Women’s Day Promoter In Question

A concert promoter in South Africa is accused of shorting a music instrument and technical supplier more than R200,000 ($25,000) for a recent concert in Johannesburg.

The Women’s Day concert at the Coca-Cola Dome was to feature R&B stars Kenny Lattimore, Anthony Hamilton and Johnny Gill, according to the Johannesburg Star. Gill did not make the event, reportedly citing flight troubles but some speculate his deposits weren’t paid.

Rafael Madeira of instrument supplier SA Backline says he is owed R165,000 ($20,000) for instruments and equipment provided for the show. He told the Star he has a longstanding relationship with the promoter, Morris Rhoda, but has had enough.

“He is a tealeaf. He has owed me money for the past two to three years. I considered him to be a good guy,” Madeira told the Star. “He always manages to bounce back from failure, but he has learned nothing from his mistakes.” Madeira is pushing for the liquidation of Rhoda’s business in Johannesburg’s High Court to get his money back, the paper said.

He was supposed to meet with Gill about instruments, but the artist never showed up despite the promoter’s promises.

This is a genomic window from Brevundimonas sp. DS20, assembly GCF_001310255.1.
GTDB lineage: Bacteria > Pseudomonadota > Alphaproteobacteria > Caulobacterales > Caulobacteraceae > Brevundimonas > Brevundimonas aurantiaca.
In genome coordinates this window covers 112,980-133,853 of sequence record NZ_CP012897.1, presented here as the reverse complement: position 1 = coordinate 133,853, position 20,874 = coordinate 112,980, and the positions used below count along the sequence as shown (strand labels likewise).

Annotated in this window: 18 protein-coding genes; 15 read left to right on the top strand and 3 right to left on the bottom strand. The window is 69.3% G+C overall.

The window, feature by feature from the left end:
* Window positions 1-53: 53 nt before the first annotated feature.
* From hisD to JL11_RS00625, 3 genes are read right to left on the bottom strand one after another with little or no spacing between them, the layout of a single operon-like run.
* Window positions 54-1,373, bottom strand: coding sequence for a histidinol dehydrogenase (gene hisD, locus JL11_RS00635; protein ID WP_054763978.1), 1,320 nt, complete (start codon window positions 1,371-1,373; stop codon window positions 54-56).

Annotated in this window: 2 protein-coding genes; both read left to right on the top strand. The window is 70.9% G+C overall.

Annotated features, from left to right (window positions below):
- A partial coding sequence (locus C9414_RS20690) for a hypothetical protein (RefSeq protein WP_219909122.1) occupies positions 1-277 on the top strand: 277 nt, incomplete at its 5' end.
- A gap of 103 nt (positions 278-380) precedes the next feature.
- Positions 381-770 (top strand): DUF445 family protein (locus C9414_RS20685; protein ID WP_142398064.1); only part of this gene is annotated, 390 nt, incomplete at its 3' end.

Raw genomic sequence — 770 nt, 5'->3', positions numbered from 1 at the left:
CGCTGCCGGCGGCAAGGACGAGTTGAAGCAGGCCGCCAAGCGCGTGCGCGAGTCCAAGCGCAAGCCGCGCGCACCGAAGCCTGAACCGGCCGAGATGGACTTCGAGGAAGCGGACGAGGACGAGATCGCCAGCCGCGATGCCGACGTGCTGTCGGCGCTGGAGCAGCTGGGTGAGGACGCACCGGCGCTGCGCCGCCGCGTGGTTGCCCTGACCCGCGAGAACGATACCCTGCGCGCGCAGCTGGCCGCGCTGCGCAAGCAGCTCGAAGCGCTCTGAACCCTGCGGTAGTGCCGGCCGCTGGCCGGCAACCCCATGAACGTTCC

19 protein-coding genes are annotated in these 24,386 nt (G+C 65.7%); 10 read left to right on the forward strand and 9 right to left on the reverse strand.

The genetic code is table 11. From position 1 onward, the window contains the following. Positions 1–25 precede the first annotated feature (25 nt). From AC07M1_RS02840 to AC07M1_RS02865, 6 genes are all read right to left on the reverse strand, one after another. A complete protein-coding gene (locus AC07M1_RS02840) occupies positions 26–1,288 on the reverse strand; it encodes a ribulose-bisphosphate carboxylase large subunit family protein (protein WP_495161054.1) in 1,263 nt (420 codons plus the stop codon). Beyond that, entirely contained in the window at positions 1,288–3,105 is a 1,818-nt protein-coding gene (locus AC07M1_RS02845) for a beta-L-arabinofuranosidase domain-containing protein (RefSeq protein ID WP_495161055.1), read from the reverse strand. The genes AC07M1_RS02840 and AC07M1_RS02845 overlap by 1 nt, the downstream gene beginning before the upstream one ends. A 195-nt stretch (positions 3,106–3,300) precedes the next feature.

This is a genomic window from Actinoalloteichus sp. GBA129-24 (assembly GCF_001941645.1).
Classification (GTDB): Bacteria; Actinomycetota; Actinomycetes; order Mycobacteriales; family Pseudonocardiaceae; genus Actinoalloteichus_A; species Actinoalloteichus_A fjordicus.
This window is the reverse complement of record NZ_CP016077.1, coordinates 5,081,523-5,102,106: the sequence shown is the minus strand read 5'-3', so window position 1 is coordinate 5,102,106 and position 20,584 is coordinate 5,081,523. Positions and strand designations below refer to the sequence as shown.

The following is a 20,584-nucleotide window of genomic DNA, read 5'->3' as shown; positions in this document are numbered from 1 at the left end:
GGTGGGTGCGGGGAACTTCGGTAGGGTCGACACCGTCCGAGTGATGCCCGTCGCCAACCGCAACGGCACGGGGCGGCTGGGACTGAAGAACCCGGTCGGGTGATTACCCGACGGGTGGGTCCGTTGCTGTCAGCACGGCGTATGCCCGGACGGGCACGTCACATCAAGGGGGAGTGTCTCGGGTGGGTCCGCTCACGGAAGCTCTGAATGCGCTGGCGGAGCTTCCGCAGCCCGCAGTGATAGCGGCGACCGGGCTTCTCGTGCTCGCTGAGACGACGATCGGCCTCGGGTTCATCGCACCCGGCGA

Also claiming to be owed R65,000 ($8,100) is Mark de Klerk of Sound Corporation, who says Rhoda came to him asking for a deposit for the Coca-Cola Dome and promising he would contract de Klerk for the concert’s lighting and sound. Once the deposit was made, de Klerk says Rhoda stopped returning his calls and went with rival supplier Gearhouse.

“He came to my office and we did the riders together,” de Klerk told the Star. “I would not give money for another technical company to get the job. I did it thinking I would get the money. But I am not going to run after him. He will have his day.”
He says the contract he was supposed to get would have amounted to about R650,000 ($80,000).

Rhoda has made news for past mishaps including a Lauryn Hill show in Johannesburg that didn’t begin until 3 a.m., a Keith Sweat performance for which the artist said he was not paid and an aborted Boyz II Men concert to be co-organized with Zindzi Mandela.

“It is because of people like him that the music industry has become a money-upfront industry,” Madeira said.